We always insist on a deposit before we start any sizible work (for anything more than a day or two) but getting the money to you can slow up projects. All projects seem to be required "yesterday" so a delay here can be costly to the deadline. But at the end of the day we are working with someone who could be on the other side of the world, we need them to have a little skin in the game so we all know where we are at. We've had project before all set to go only to stall. With no deposit we are putting ourselves at risk as we are setting a side time for development that might otherwise be spent on other clients. So ensure you get a deposit and stick to it again to show that it matters and is not just a tick box excercise, clients will (or should) respect that.
Quote in your currency, not theirs. You should be charging your time at your rate in your country and in your currency. You don't pay the rent or buy a pint in dollars. That way your money is worth the same regardless of any ups and downs in other countries interest rates, exchange rates, etc. Its up to the client to convert to your currency at the point in time they are going to pay you. A £ in the UK is still a £ regardless of how many dollars it will buy. You can't control the exchange rates so don't fall into that trap.
Getting the money to you is one of the bigger problems. Most clients might not have done international payments before and it can be a bit of a mine field. Things get really tricky when you remember you don't know how that countries banks might work, its no good saying "well over here I just do X" as they might not have that available to them in their country. Interesting trend we've noticed, most countries banks are fine with sending money abroad except those in the USA where it seems like a odd concept for their customers to request ("you mean there are other currencies? Can't you pay them in dollars?") so allow some more time for USA payments to come over while they have to set things up with the bank unless its a client you've deal with before who should have it sorted out by now.
For small one off payments Paypal is probably the easiest and quickest. The rate is not bad but remember they charge you again for withdrawing it so you get a double hit. You can invoice the client direct from within Paypal so you have an audit chain for the accountants. Quick warning be careful you're account does not become locked though, if you transfer £1500 or there about within a set amount of time they want to know why for legal reasons (basically are you cleaning up money?), this involves sending additional info to Paypal to get your money released, this takes time so plan a head if you need to pay the rent or at least have reserves. The good news is once unlocked you are good to go and the problem should never return.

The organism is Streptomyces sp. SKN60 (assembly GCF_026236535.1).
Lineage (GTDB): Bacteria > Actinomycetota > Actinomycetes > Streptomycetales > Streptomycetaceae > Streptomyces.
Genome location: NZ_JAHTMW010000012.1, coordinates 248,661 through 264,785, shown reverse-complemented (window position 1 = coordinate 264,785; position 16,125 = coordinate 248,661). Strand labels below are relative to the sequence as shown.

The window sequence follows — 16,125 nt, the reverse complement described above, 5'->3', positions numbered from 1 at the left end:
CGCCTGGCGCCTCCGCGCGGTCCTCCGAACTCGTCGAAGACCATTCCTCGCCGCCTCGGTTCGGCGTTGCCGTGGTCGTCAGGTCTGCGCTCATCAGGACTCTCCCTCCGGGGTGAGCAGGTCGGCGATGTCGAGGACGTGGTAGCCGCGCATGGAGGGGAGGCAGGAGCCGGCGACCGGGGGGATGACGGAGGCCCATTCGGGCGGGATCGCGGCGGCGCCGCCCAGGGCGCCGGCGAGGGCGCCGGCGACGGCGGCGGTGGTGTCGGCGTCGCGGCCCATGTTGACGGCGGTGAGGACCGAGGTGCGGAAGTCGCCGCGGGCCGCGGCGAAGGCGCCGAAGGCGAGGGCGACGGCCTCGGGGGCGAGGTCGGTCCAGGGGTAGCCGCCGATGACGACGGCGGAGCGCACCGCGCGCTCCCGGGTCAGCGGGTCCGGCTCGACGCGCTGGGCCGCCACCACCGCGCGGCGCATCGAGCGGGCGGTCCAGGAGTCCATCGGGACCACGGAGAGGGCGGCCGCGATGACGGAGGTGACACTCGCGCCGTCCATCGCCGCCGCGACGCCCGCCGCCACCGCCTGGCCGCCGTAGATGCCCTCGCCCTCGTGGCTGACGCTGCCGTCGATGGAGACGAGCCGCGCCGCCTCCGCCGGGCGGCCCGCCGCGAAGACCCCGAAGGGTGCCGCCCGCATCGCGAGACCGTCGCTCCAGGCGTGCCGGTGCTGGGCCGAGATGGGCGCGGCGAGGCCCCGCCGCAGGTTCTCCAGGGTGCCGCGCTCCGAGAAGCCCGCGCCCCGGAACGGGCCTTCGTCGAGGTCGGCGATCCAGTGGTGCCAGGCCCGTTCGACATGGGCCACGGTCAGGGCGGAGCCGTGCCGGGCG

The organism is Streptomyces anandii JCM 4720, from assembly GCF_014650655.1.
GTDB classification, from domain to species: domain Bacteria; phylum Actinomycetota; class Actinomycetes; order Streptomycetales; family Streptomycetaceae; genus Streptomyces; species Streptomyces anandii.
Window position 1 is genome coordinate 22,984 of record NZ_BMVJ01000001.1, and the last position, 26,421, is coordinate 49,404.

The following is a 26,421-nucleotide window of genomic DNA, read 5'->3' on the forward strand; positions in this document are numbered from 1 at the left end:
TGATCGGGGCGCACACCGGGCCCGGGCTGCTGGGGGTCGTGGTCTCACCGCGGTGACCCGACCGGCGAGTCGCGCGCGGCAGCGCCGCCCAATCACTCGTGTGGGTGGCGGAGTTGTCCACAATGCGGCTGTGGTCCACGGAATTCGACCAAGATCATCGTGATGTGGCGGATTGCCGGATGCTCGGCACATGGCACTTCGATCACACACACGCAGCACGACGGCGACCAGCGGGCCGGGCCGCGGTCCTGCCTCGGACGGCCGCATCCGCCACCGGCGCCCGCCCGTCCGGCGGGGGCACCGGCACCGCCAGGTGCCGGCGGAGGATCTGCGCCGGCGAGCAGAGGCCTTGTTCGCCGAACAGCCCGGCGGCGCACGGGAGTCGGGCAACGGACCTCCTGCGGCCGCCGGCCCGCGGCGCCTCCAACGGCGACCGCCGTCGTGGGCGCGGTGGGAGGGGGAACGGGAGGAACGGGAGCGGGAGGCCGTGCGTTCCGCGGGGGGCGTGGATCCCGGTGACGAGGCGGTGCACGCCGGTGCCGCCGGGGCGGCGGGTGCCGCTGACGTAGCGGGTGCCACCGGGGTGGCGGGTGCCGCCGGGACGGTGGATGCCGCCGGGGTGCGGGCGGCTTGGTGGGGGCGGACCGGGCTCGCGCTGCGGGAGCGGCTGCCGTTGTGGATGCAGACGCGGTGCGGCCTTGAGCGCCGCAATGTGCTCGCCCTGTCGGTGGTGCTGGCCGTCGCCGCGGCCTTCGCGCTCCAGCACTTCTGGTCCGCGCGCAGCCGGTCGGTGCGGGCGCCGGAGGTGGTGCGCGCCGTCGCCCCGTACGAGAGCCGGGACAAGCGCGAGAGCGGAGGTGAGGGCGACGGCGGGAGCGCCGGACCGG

Bigger payments should be via the clients bank, to do that you'll need to provide them with you IBAN and BIN number (protip google "<_your banks name here_> IBAN number" to find out what they are) as well as your bank address, sort code and all the usual stuff. For ease I include all this on the bottom of all our invoices regardless of where the client is located to limit any delays and so I don't need to keep remembering them.
There are other payment options, it all depends on how much your client it willing to do (as they have to do all the work). Picking the right one though can be the difference of £££ in fees and charges [so shop around for money transfer options](moneysavingexpert.com/banking/foreign-curre.. "Great write up by the Money Saving Expert") a bit if you have the luxury of time and client trust.
Remember that contract we discussed? Yeah you need to make sure you settle up most of the project money before go live, 90% balance is about right so the client owes you 10% still. You should have this made clear either in the contract or your plan for the project. Make sure you get that before you hand over the keys to the kingdom. This is no reflection on the clients trust worthness it is just common human nature, we focus on the task in hand which in their eyes is getting the site live on time. Other things on the todo tend to jump up the list once thats done and settling the bill is easy to forget about for a while. Ensure you limit that and keep cash flow going by getting another payment before go live. You can live with a delay in 10% you can't if they owe you 70%.
We've worked with a lot of clients around the globe now and I'm happy to keep doing it. If you get the chance you should too. I'd love for more clients locally simply so I could get out the office and meet for a coffee for a meeting but when the phone keeps ringing from far and wide who are we to say no and you never know who might ring next!
If you are a company looking for a development partner on your next Umbraco CMS project then give us a call, no matter where you are in the world. Its good to talk.